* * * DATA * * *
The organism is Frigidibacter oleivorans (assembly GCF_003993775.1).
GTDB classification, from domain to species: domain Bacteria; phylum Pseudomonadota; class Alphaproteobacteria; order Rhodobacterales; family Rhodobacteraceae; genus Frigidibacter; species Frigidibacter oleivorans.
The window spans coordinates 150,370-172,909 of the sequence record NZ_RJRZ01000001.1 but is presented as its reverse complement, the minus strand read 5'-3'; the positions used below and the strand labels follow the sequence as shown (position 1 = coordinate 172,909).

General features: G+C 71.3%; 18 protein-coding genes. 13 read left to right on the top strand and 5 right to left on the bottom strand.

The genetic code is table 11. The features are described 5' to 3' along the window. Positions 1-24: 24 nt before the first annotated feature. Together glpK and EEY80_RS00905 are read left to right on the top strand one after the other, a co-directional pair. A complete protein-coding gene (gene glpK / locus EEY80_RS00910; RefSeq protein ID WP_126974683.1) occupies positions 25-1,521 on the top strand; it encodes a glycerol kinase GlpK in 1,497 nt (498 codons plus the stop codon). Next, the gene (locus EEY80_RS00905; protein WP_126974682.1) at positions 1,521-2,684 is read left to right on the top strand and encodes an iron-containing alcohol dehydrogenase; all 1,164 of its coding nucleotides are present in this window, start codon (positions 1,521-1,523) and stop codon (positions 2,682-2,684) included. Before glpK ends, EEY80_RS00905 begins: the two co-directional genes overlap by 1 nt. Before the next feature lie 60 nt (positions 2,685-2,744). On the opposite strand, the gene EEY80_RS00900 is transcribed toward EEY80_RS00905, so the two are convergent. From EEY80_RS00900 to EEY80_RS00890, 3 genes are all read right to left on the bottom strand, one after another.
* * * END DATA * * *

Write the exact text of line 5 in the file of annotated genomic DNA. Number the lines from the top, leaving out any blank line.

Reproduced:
The genetic code is table 11. The features are described 5' to 3' along the window. Positions 1-24: 24 nt before the first annotated feature. Together glpK and EEY80_RS00905 are read left to right on the top strand one after the other, a co-directional pair. A complete protein-coding gene (gene glpK / locus EEY80_RS00910; RefSeq protein ID WP_126974683.1) occupies positions 25-1,521 on the top strand; it encodes a glycerol kinase GlpK in 1,497 nt (498 codons plus the stop codon). Next, the gene (locus EEY80_RS00905; protein WP_126974682.1) at positions 1,521-2,684 is read left to right on the top strand and encodes an iron-containing alcohol dehydrogenase; all 1,164 of its coding nucleotides are present in this window, start codon (positions 1,521-1,523) and stop codon (positions 2,682-2,684) included. Before glpK ends, EEY80_RS00905 begins: the two co-directional genes overlap by 1 nt. Before the next feature lie 60 nt (positions 2,685-2,744). On the opposite strand, the gene EEY80_RS00900 is transcribed toward EEY80_RS00905, so the two are convergent. From EEY80_RS00900 to EEY80_RS00890, 3 genes are all read right to left on the bottom strand, one after another.